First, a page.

Every Wednesday, I have an essay or feature article on any topic that catches my fancy!
Two weeks ago, I talked about the problems surrounding eBook pricing and why big publishers are reticent to sell them. Today, I want to talk about solutions, and how people can profit from them.
I. How publishers are profiting from the current model:
1) Negligible Sales - In the case of some publishers, their eBook offerings only comprise a small chunk of their customer base. Their profits are not dependent on eBook sales but on their dead-tree books. eBooks is merely an added value for their customers.
2) eBooks as Publicity and Marketing Tools - Here, eBooks are either given away for free or are sold very cheaply because it's part of the publisher's strategy to sell more copies of their print books. eBooks aren't expected to earn a profit, but rather boost the sales of another commodity.
3) eBooks as Offerings of an Independent Publisher - For various reasons, from low operations cost, being more nimble and dynamic, to not needing as much sales as a major publisher to earn a profit, some independent publishers are actually doing well selling eBooks.
II. Possible methods of earning a profit from selling eBooks:
1) Be Your Own Publisher - The problem with big publishers and eBook pricing is that the breakdown of costs can become convoluted (especially when you have a line of books). If you publish your own eBook and sell it on, say, Amazon, you're in a better position to keep track of expenses. You just need to pay the distributor (in this case Amazon) and yourself minus any expenses incurred during the production of the eBook (editing, cover art, etc.). You might even implement policies a larger publisher might shy way from, such as using a profit-sharing model with your contributors (i.e. author gets 2/3 of the profits while the editor gets 1/3) or relying on donations to keep you afloat.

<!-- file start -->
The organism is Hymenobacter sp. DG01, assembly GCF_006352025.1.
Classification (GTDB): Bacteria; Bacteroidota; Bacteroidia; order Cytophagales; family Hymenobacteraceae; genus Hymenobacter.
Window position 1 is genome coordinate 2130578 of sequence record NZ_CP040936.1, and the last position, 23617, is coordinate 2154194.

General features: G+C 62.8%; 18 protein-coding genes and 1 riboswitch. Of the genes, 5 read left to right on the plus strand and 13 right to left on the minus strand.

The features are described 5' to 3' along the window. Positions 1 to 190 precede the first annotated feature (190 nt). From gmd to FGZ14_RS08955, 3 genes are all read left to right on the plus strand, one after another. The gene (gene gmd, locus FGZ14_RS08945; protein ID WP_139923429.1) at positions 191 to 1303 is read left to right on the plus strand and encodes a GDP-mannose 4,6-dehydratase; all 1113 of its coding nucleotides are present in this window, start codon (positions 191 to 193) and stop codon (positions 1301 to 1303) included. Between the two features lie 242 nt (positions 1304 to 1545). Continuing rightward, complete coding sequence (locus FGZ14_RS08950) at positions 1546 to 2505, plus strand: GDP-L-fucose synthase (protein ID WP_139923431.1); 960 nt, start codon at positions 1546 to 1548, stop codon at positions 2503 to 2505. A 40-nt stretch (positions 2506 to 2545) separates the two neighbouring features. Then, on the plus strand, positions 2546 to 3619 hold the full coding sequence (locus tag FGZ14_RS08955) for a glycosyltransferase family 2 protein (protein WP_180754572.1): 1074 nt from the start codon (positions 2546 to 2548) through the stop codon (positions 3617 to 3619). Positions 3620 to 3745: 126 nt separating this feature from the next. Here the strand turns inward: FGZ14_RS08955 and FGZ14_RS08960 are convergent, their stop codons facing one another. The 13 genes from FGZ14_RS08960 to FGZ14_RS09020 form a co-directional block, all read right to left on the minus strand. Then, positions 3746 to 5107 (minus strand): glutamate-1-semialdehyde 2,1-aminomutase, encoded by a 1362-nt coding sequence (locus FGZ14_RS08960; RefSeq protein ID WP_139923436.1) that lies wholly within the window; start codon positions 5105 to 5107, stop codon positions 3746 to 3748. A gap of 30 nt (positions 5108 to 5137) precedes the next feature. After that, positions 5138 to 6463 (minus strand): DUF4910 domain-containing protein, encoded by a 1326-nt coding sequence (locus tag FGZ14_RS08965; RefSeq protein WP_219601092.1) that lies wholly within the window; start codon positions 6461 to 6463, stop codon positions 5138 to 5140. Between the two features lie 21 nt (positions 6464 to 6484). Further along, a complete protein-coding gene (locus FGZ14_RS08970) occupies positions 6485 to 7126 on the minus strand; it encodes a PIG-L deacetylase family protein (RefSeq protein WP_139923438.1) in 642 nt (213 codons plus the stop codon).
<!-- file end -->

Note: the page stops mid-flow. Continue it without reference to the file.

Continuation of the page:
2) Be Your Own Distributor - A different route publishers might take is to distribute their own titles. This enables them to keep 100% of gross eBook sales instead of splitting it with another company. And with the Internet, this is probably easier compared to the distribution of print books where you need to coordinate scheduling, storage, deliveries, and contacting various retailers. However, this also isn't as easy as it sounds. There are actually different methods of storing and selling eBooks, and as a publisher, you might not be willing to spend the money investing in talent and developing the infrastructure (which I'll discuss in III).
3) Build a Business on the Concept of Selling eBooks - The problem with many publishers is that they sell both print and eBooks, and most of them started their business with the former in mind. The eBook business then becomes a supplement of being their core market. If you want to profit from selling eBooks, you need a business model that revolves around it. In my previous essay, the difficulty of pricing eBooks stems from the fact that it has costs associated with print books. If you focus on pricing eBooks based on actual cost of producing an eBook, you'll end up with a more viable model.